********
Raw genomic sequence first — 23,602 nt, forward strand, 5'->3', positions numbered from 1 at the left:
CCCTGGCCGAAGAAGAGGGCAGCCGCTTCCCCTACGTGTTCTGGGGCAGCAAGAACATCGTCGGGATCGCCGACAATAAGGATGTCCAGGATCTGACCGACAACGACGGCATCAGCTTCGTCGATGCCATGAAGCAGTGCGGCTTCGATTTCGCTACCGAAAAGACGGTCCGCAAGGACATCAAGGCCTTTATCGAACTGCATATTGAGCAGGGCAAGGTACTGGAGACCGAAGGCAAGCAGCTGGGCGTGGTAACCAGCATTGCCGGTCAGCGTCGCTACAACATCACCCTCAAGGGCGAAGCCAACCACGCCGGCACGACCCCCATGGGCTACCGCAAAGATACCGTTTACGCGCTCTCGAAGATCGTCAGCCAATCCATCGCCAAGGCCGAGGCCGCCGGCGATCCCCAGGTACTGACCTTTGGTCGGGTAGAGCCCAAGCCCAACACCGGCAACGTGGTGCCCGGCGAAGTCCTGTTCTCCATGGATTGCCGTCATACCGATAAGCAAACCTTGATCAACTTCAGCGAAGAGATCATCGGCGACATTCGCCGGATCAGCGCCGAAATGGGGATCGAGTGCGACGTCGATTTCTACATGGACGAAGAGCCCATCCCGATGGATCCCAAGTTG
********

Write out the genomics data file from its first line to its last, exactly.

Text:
Raw genomic sequence first — 23,602 nt, forward strand, 5'->3', positions numbered from 1 at the left:
CCCTGGCCGAAGAAGAGGGCAGCCGCTTCCCCTACGTGTTCTGGGGCAGCAAGAACATCGTCGGGATCGCCGACAATAAGGATGTCCAGGATCTGACCGACAACGACGGCATCAGCTTCGTCGATGCCATGAAGCAGTGCGGCTTCGATTTCGCTACCGAAAAGACGGTCCGCAAGGACATCAAGGCCTTTATCGAACTGCATATTGAGCAGGGCAAGGTACTGGAGACCGAAGGCAAGCAGCTGGGCGTGGTAACCAGCATTGCCGGTCAGCGTCGCTACAACATCACCCTCAAGGGCGAAGCCAACCACGCCGGCACGACCCCCATGGGCTACCGCAAAGATACCGTTTACGCGCTCTCGAAGATCGTCAGCCAATCCATCGCCAAGGCCGAGGCCGCCGGCGATCCCCAGGTACTGACCTTTGGTCGGGTAGAGCCCAAGCCCAACACCGGCAACGTGGTGCCCGGCGAAGTCCTGTTCTCCATGGATTGCCGTCATACCGATAAGCAAACCTTGATCAACTTCAGCGAAGAGATCATCGGCGACATTCGCCGGATCAGCGCCGAAATGGGGATCGAGTGCGACGTCGATTTCTACATGGACGAAGAGCCCATCCCGATGGATCCCAAGTTG